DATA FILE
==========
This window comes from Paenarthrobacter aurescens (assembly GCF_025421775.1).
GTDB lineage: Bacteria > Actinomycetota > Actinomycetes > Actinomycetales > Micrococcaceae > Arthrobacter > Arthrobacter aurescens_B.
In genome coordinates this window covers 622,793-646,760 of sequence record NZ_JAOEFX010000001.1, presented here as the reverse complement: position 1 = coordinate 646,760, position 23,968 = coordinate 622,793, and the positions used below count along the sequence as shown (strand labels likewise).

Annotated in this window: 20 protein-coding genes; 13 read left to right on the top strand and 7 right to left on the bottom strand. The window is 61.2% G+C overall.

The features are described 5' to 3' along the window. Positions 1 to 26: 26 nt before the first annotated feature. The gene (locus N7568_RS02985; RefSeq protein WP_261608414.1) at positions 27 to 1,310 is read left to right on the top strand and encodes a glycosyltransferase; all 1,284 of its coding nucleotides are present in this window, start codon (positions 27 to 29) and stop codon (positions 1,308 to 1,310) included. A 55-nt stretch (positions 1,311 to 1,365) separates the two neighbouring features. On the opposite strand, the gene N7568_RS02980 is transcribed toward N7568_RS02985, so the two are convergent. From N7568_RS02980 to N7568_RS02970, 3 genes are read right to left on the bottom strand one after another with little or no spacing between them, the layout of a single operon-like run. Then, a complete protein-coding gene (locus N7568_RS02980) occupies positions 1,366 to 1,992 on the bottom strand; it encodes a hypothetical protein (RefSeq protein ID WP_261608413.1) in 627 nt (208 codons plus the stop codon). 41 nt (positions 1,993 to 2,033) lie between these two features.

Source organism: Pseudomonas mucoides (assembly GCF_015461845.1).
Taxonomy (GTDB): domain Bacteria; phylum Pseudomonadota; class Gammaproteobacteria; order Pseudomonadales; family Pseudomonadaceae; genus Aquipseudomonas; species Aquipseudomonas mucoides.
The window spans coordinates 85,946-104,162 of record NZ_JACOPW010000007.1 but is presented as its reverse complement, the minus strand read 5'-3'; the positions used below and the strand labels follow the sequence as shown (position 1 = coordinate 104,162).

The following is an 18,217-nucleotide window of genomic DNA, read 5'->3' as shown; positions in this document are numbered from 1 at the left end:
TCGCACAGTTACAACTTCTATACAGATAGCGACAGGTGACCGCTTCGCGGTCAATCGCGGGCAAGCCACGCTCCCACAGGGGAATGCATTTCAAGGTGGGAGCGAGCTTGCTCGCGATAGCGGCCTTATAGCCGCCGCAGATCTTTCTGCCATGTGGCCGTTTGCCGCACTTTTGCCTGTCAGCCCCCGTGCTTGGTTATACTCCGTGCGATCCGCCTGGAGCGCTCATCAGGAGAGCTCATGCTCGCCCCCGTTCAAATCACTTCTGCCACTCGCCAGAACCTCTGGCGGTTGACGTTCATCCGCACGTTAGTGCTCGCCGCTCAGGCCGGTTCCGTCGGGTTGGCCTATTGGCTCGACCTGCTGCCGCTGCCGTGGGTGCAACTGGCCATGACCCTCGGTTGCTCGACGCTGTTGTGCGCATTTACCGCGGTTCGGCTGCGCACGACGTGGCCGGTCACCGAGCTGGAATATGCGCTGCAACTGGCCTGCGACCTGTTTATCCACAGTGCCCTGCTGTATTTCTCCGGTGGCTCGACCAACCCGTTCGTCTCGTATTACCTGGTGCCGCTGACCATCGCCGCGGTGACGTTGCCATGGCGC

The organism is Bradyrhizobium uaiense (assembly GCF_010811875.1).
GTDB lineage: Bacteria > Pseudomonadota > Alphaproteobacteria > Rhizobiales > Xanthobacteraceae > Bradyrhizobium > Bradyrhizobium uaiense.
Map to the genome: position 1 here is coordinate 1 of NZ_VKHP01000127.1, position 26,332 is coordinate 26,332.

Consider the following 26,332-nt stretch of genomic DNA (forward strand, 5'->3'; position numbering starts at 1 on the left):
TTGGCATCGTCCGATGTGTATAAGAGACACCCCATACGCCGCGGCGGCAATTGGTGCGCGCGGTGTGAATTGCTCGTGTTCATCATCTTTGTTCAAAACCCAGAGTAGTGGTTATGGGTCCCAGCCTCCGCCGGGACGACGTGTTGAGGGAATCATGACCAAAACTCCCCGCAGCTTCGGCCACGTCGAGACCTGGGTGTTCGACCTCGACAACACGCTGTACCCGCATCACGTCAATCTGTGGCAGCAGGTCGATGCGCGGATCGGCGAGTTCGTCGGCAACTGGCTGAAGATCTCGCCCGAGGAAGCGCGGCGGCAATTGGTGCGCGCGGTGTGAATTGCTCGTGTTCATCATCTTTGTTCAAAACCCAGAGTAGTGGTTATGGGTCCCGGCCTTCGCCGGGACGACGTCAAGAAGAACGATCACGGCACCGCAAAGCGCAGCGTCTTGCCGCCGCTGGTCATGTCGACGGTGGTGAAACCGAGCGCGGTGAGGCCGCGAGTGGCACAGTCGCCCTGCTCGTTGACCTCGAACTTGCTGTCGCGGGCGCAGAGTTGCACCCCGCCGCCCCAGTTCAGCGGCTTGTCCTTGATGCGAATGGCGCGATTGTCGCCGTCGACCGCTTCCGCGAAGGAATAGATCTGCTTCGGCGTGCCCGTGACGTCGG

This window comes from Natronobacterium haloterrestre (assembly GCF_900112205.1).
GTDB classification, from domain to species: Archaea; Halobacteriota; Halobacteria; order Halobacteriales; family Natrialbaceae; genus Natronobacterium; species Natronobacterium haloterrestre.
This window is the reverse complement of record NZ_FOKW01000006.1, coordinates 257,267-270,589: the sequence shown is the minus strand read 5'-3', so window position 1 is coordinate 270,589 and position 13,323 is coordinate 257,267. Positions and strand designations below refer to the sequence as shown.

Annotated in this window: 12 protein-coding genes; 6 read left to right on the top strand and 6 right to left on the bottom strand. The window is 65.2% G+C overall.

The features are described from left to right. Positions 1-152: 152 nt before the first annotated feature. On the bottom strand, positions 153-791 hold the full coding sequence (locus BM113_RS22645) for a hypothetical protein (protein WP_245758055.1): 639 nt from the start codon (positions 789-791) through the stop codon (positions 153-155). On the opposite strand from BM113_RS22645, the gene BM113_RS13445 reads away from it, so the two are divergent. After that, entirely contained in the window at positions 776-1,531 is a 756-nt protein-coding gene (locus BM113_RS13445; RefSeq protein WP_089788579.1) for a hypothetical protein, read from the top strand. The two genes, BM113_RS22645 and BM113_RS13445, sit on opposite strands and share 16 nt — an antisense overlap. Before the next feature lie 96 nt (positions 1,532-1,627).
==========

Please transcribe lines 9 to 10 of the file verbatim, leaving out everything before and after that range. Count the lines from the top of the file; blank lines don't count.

The following is an 18,217-nucleotide window of genomic DNA, read 5'->3' as shown; positions in this document are numbered from 1 at the left end:
TCGCACAGTTACAACTTCTATACAGATAGCGACAGGTGACCGCTTCGCGGTCAATCGCGGGCAAGCCACGCTCCCACAGGGGAATGCATTTCAAGGTGGGAGCGAGCTTGCTCGCGATAGCGGCCTTATAGCCGCCGCAGATCTTTCTGCCATGTGGCCGTTTGCCGCACTTTTGCCTGTCAGCCCCCGTGCTTGGTTATACTCCGTGCGATCCGCCTGGAGCGCTCATCAGGAGAGCTCATGCTCGCCCCCGTTCAAATCACTTCTGCCACTCGCCAGAACCTCTGGCGGTTGACGTTCATCCGCACGTTAGTGCTCGCCGCTCAGGCCGGTTCCGTCGGGTTGGCCTATTGGCTCGACCTGCTGCCGCTGCCGTGGGTGCAACTGGCCATGACCCTCGGTTGCTCGACGCTGTTGTGCGCATTTACCGCGGTTCGGCTGCGCACGACGTGGCCGGTCACCGAGCTGGAATATGCGCTGCAACTGGCCTGCGACCTGTTTATCCACAGTGCCCTGCTGTATTTCTCCGGTGGCTCGACCAACCCGTTCGTCTCGTATTACCTGGTGCCGCTGACCATCGCCGCGGTGACGTTGCCATGGCGC